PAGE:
Modern Warfare 3 smacks of familiarity. Once again the story is a barrage of military jargon that’s as impenetrable as Will Self on an especially verbose day. But all you need to know is that it’s World War 3 and it’s time to kick ass in a series of globetrotting missions that lurch from zero-gravity gunfights on planes to fighting terrorists on the streets of London.
It’s the best Call of Duty solo campaign to date with explosions aplenty, lots of wobbly camera effects and the rat-a-tat-tat of gunfire ringing in your ears throughout.
The single player is only the starter to the main meal, dessert and cheeky midnight snack that is the multiplayer, though. There are more than a dozen competitive modes including the new Kill Confirmed and Team Defender modes, of which Kill Confirmed is the star. It’s a team deathmatch where players must recover dog tags from victims to register kills and so forces players to make daring bids to grab tags amid the crossfire.
The maps are compact compared to Battlefield 3’s sprawling arenas, but they are first-rate examples of map design with their generous supply of routes and vantage points.
The Killstreak rewards system is now called Pointstreak and rewards players not just for kills but for tasks like capturing enemy flags. It’s a move that welcomes alternative play styles and makes the experience more inviting to non-experts than ever.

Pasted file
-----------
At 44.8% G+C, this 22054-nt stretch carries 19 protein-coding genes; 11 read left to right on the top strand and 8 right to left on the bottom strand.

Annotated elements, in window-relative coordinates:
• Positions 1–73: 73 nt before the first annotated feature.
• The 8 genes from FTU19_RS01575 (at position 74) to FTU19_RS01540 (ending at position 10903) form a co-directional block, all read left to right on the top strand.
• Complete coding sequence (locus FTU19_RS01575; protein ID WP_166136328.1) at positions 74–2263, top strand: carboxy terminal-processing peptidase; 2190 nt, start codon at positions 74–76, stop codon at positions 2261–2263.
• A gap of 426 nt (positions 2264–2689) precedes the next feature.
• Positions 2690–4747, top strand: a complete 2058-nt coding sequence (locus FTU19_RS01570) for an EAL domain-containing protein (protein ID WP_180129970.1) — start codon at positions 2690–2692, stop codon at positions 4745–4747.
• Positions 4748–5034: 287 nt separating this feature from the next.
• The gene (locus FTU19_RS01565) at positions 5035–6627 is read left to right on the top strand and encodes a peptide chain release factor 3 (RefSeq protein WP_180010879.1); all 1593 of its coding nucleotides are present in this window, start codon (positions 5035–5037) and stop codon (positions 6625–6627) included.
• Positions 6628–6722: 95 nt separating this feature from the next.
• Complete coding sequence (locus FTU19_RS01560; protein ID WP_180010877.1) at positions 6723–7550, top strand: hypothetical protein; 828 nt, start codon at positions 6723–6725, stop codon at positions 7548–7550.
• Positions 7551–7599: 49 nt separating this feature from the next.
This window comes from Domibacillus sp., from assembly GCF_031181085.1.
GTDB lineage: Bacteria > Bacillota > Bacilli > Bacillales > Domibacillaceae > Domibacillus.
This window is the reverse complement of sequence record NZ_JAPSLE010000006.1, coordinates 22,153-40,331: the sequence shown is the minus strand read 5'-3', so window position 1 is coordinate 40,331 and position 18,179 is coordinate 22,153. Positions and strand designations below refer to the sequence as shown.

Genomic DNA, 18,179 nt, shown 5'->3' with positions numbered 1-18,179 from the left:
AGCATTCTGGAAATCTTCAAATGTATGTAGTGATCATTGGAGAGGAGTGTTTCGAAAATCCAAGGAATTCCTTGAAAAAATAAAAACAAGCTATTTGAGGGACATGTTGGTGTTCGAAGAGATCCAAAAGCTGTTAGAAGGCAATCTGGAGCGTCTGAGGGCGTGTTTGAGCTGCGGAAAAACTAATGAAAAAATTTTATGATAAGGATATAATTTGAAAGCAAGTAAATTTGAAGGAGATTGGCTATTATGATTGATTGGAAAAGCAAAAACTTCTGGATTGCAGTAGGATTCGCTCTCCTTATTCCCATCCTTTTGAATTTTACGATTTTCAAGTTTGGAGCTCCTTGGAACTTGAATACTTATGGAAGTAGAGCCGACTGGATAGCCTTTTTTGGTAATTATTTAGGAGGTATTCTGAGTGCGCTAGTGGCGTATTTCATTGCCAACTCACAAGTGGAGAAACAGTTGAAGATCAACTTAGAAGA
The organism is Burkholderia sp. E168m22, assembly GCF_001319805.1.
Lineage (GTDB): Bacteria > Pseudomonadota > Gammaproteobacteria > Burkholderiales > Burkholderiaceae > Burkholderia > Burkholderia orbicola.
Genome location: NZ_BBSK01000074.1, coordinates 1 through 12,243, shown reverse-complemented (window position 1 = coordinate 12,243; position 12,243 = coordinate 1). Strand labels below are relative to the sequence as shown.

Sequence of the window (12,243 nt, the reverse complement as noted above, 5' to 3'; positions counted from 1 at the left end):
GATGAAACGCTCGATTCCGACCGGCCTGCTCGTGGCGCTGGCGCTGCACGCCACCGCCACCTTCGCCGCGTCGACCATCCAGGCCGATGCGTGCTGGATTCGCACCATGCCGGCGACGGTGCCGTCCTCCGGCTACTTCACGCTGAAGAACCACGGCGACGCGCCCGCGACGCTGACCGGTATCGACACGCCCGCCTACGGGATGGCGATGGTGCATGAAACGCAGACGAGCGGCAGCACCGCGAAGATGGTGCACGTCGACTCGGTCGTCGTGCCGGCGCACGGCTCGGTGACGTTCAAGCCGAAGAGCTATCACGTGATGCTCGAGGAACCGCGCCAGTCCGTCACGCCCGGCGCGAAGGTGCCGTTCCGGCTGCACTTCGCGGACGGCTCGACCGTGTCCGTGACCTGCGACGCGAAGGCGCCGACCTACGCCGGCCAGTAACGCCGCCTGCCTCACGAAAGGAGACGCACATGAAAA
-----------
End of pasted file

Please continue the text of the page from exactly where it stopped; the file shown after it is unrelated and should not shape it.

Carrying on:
Beginners will also find they level up their weapons and perks rapidly right form the start, so that feeling of being outgunned by teenagers who’ve already hit level 50 is slightly less prevalent than before.
It doesn’t stop there though. There’s a new co-op survival mode inspired by Gears of War’s Horde mode and extensive options for customizing matches. Finally there’s Call of Duty Elite, which lets players share their stats online and connect with Facebook for free and – for an annual fee – gives access to daily competitions and downloadable content every month.
It might lack major surprises but Modern Warfare 3 is an immense package, a culmination of years of refinement that deepens the multiplayer while making itself more accessible – and provides a humdinger of a campaign.
This article originally appeared at Stuff.tv